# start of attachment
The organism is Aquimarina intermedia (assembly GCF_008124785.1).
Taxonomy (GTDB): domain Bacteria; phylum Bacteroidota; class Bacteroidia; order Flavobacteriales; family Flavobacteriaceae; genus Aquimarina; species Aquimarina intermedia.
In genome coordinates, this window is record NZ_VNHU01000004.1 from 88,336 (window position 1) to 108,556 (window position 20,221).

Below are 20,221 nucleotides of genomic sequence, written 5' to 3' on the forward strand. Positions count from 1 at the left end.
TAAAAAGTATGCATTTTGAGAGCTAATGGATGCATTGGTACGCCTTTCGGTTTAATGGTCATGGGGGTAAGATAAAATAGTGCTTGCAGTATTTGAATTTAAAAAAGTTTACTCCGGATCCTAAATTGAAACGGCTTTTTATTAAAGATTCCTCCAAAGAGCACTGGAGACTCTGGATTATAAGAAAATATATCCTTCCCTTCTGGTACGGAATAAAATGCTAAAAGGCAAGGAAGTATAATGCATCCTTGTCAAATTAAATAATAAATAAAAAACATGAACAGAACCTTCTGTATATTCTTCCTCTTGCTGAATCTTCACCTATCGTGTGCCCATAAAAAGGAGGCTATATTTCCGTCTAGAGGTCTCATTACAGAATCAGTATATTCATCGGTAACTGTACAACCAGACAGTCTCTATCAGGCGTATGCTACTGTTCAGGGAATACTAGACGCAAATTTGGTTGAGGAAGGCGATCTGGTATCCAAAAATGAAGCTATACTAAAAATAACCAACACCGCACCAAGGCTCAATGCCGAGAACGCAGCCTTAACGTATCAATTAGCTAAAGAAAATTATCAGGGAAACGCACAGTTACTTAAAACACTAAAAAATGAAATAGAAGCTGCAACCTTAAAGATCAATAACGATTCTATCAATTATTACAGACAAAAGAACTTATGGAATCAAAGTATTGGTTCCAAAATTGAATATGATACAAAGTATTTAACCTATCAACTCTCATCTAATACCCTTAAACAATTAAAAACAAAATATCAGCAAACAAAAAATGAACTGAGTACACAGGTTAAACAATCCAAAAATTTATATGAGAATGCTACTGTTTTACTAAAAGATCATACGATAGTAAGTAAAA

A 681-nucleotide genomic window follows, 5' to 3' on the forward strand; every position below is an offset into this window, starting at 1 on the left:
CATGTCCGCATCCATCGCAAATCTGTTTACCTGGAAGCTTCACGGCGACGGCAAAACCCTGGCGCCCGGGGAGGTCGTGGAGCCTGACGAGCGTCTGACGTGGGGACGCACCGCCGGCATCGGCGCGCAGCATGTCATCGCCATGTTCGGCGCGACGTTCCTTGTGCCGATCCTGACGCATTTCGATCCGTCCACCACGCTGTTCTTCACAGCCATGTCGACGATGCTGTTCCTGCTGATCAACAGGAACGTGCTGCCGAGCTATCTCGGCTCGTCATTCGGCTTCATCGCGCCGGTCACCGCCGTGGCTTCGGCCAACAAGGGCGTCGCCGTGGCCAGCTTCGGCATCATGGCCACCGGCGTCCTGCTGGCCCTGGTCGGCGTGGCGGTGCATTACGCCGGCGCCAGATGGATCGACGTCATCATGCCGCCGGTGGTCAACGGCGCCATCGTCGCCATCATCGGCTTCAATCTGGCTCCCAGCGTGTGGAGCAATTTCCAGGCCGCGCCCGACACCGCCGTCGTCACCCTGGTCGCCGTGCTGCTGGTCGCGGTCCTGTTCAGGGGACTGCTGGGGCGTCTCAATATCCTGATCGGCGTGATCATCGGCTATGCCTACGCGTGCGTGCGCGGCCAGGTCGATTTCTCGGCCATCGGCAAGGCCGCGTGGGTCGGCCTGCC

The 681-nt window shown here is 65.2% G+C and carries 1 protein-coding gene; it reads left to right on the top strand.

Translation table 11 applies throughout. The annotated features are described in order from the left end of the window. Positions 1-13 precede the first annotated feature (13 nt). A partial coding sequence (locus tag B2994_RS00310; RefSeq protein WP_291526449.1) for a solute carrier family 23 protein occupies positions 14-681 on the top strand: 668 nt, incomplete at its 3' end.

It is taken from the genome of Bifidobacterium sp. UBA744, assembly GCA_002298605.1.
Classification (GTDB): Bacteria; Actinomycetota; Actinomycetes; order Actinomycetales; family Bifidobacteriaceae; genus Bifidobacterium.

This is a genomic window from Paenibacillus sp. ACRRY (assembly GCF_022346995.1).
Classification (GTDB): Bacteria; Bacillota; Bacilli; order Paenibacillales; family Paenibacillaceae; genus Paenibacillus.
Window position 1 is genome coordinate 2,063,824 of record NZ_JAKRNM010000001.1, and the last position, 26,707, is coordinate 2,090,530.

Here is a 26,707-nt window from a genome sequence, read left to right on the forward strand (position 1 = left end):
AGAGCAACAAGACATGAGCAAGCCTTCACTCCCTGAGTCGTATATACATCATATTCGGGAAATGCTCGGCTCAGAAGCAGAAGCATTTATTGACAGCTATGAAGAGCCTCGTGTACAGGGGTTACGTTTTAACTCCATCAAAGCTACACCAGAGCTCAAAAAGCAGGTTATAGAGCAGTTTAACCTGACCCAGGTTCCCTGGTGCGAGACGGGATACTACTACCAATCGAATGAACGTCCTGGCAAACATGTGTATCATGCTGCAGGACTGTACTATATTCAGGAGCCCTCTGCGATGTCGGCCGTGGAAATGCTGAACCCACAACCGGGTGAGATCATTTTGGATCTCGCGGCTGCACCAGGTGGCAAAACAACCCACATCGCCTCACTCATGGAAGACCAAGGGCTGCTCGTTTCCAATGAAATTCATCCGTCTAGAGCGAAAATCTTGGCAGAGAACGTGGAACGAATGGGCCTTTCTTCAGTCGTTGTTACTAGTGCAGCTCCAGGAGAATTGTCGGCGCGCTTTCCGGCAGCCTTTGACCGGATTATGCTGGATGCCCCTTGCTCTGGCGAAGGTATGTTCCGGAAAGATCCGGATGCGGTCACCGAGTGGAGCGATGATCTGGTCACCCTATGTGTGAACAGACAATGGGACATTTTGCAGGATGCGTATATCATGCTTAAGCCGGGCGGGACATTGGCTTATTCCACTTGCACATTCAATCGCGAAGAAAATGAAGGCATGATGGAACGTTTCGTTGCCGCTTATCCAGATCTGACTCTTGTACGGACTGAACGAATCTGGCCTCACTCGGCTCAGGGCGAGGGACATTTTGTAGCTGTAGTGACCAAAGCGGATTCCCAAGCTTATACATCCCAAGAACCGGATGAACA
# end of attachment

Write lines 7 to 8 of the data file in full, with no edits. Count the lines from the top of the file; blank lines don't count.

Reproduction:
CATGTCCGCATCCATCGCAAATCTGTTTACCTGGAAGCTTCACGGCGACGGCAAAACCCTGGCGCCCGGGGAGGTCGTGGAGCCTGACGAGCGTCTGACGTGGGGACGCACCGCCGGCATCGGCGCGCAGCATGTCATCGCCATGTTCGGCGCGACGTTCCTTGTGCCGATCCTGACGCATTTCGATCCGTCCACCACGCTGTTCTTCACAGCCATGTCGACGATGCTGTTCCTGCTGATCAACAGGAACGTGCTGCCGAGCTATCTCGGCTCGTCATTCGGCTTCATCGCGCCGGTCACCGCCGTGGCTTCGGCCAACAAGGGCGTCGCCGTGGCCAGCTTCGGCATCATGGCCACCGGCGTCCTGCTGGCCCTGGTCGGCGTGGCGGTGCATTACGCCGGCGCCAGATGGATCGACGTCATCATGCCGCCGGTGGTCAACGGCGCCATCGTCGCCATCATCGGCTTCAATCTGGCTCCCAGCGTGTGGAGCAATTTCCAGGCCGCGCCCGACACCGCCGTCGTCACCCTGGTCGCCGTGCTGCTGGTCGCGGTCCTGTTCAGGGGACTGCTGGGGCGTCTCAATATCCTGATCGGCGTGATCATCGGCTATGCCTACGCGTGCGTGCGCGGCCAGGTCGATTTCTCGGCCATCGGCAAGGCCGCGTGGGTCGGCCTGCC

The 681-nt window shown here is 65.2% G+C and carries 1 protein-coding gene; it reads left to right on the top strand.